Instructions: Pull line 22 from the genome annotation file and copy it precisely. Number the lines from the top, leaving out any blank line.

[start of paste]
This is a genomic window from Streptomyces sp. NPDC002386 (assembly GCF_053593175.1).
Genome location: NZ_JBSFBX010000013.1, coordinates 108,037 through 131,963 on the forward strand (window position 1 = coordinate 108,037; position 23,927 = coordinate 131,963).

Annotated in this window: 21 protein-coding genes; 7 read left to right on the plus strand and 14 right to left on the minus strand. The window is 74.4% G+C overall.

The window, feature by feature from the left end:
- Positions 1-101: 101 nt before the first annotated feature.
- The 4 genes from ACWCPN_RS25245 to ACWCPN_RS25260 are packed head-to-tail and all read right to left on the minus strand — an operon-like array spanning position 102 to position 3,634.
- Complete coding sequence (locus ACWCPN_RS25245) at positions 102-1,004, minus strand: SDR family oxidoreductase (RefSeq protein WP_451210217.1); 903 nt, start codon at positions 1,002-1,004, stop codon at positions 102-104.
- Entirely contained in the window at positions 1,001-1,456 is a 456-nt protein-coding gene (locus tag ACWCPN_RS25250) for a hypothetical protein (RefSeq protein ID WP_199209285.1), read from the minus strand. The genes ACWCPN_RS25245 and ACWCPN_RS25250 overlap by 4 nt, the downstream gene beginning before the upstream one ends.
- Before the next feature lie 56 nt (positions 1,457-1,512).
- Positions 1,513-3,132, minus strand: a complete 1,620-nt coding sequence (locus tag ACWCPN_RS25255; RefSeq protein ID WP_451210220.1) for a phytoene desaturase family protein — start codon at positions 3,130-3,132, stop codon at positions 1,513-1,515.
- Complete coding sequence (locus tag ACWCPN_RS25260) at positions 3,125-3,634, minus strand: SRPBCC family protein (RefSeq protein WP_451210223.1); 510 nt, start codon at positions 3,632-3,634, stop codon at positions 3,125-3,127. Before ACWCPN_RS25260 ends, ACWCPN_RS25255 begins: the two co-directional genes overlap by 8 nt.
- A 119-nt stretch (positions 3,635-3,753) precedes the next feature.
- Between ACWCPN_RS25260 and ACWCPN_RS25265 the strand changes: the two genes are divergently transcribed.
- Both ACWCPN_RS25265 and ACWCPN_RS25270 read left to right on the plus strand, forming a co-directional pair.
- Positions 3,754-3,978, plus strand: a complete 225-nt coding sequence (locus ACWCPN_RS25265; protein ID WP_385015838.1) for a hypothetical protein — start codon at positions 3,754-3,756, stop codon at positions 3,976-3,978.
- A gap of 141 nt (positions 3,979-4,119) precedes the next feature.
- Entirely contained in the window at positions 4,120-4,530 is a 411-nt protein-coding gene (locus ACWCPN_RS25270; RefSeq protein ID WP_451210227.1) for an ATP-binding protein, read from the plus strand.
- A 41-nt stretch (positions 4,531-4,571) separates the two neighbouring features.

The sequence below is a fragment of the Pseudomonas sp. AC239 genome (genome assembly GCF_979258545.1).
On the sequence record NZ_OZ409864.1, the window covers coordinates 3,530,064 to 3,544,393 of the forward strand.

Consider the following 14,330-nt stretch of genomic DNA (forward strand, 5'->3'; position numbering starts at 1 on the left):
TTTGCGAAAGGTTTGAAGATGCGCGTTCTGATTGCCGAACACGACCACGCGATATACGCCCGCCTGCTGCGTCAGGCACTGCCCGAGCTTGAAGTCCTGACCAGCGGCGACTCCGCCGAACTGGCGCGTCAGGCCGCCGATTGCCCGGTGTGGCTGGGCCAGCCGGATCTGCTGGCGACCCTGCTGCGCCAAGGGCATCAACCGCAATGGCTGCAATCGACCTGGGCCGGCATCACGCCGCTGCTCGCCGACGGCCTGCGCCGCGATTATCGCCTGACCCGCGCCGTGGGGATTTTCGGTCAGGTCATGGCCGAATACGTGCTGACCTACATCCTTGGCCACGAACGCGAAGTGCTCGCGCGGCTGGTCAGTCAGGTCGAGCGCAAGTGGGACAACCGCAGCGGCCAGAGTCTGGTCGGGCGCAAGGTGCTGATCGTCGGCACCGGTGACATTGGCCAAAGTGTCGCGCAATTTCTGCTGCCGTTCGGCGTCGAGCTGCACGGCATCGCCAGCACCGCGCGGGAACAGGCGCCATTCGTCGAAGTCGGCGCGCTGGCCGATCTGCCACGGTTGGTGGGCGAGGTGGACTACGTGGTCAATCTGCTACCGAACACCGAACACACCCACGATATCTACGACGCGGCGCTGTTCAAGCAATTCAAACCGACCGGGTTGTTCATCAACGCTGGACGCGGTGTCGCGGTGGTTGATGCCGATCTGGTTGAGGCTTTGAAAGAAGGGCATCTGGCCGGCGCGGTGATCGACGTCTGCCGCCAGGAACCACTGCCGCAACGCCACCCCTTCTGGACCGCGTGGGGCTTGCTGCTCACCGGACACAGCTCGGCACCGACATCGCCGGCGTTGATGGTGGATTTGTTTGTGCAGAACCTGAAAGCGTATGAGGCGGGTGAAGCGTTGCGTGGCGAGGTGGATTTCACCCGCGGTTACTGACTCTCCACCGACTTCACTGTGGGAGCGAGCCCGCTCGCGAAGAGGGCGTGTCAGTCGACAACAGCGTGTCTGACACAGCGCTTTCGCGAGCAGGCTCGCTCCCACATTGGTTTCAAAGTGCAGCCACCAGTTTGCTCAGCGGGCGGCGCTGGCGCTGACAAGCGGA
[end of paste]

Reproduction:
TTTGCGAAAGGTTTGAAGATGCGCGTTCTGATTGCCGAACACGACCACGCGATATACGCCCGCCTGCTGCGTCAGGCACTGCCCGAGCTTGAAGTCCTGACCAGCGGCGACTCCGCCGAACTGGCGCGTCAGGCCGCCGATTGCCCGGTGTGGCTGGGCCAGCCGGATCTGCTGGCGACCCTGCTGCGCCAAGGGCATCAACCGCAATGGCTGCAATCGACCTGGGCCGGCATCACGCCGCTGCTCGCCGACGGCCTGCGCCGCGATTATCGCCTGACCCGCGCCGTGGGGATTTTCGGTCAGGTCATGGCCGAATACGTGCTGACCTACATCCTTGGCCACGAACGCGAAGTGCTCGCGCGGCTGGTCAGTCAGGTCGAGCGCAAGTGGGACAACCGCAGCGGCCAGAGTCTGGTCGGGCGCAAGGTGCTGATCGTCGGCACCGGTGACATTGGCCAAAGTGTCGCGCAATTTCTGCTGCCGTTCGGCGTCGAGCTGCACGGCATCGCCAGCACCGCGCGGGAACAGGCGCCATTCGTCGAAGTCGGCGCGCTGGCCGATCTGCCACGGTTGGTGGGCGAGGTGGACTACGTGGTCAATCTGCTACCGAACACCGAACACACCCACGATATCTACGACGCGGCGCTGTTCAAGCAATTCAAACCGACCGGGTTGTTCATCAACGCTGGACGCGGTGTCGCGGTGGTTGATGCCGATCTGGTTGAGGCTTTGAAAGAAGGGCATCTGGCCGGCGCGGTGATCGACGTCTGCCGCCAGGAACCACTGCCGCAACGCCACCCCTTCTGGACCGCGTGGGGCTTGCTGCTCACCGGACACAGCTCGGCACCGACATCGCCGGCGTTGATGGTGGATTTGTTTGTGCAGAACCTGAAAGCGTATGAGGCGGGTGAAGCGTTGCGTGGCGAGGTGGATTTCACCCGCGGTTACTGACTCTCCACCGACTTCACTGTGGGAGCGAGCCCGCTCGCGAAGAGGGCGTGTCAGTCGACAACAGCGTGTCTGACACAGCGCTTTCGCGAGCAGGCTCGCTCCCACATTGGTTTCAAAGTGCAGCCACCAGTTTGCTCAGCGGGCGGCGCTGGCGCTGACAAGCGGA